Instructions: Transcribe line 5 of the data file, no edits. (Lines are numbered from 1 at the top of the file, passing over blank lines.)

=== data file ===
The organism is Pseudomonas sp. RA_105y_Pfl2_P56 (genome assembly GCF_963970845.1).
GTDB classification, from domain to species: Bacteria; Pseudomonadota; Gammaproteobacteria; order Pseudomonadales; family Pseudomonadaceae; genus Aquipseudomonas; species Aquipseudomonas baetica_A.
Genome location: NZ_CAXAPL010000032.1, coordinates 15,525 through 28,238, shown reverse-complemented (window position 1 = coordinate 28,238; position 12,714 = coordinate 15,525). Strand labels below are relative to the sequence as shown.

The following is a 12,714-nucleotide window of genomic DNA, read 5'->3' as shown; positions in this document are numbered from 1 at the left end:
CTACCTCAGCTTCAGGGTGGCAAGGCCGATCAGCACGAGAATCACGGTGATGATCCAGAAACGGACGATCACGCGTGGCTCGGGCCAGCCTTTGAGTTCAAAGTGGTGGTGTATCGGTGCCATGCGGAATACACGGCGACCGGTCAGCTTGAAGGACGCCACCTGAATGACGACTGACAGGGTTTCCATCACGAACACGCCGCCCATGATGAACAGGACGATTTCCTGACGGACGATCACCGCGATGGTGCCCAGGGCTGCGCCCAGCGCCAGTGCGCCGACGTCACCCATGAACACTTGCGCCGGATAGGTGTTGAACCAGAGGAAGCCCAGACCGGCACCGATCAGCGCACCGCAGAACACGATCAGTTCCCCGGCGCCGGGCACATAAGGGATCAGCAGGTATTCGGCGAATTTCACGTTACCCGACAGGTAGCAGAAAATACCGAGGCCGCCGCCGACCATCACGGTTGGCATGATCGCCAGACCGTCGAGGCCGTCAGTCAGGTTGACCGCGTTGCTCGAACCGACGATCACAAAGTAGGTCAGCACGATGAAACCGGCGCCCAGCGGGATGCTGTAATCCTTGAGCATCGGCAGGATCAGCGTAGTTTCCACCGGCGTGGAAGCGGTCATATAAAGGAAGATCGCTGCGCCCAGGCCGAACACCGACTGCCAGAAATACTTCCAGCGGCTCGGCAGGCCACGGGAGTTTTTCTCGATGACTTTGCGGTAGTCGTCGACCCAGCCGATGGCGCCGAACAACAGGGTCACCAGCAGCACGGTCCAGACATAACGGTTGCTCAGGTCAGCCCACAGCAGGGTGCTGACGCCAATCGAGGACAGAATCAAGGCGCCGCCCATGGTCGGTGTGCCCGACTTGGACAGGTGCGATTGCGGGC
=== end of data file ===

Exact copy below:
CTACCTCAGCTTCAGGGTGGCAAGGCCGATCAGCACGAGAATCACGGTGATGATCCAGAAACGGACGATCACGCGTGGCTCGGGCCAGCCTTTGAGTTCAAAGTGGTGGTGTATCGGTGCCATGCGGAATACACGGCGACCGGTCAGCTTGAAGGACGCCACCTGAATGACGACTGACAGGGTTTCCATCACGAACACGCCGCCCATGATGAACAGGACGATTTCCTGACGGACGATCACCGCGATGGTGCCCAGGGCTGCGCCCAGCGCCAGTGCGCCGACGTCACCCATGAACACTTGCGCCGGATAGGTGTTGAACCAGAGGAAGCCCAGACCGGCACCGATCAGCGCACCGCAGAACACGATCAGTTCCCCGGCGCCGGGCACATAAGGGATCAGCAGGTATTCGGCGAATTTCACGTTACCCGACAGGTAGCAGAAAATACCGAGGCCGCCGCCGACCATCACGGTTGGCATGATCGCCAGACCGTCGAGGCCGTCAGTCAGGTTGACCGCGTTGCTCGAACCGACGATCACAAAGTAGGTCAGCACGATGAAACCGGCGCCCAGCGGGATGCTGTAATCCTTGAGCATCGGCAGGATCAGCGTAGTTTCCACCGGCGTGGAAGCGGTCATATAAAGGAAGATCGCTGCGCCCAGGCCGAACACCGACTGCCAGAAATACTTCCAGCGGCTCGGCAGGCCACGGGAGTTTTTCTCGATGACTTTGCGGTAGTCGTCGACCCAGCCGATGGCGCCGAACAACAGGGTCACCAGCAGCACGGTCCAGACATAACGGTTGCTCAGGTCAGCCCACAGCAGGGTGCTGACGCCAATCGAGGACAGAATCAAGGCGCCGCCCATGGTCGGTGTGCCCGACTTGGACAGGTGCGATTGCGGGC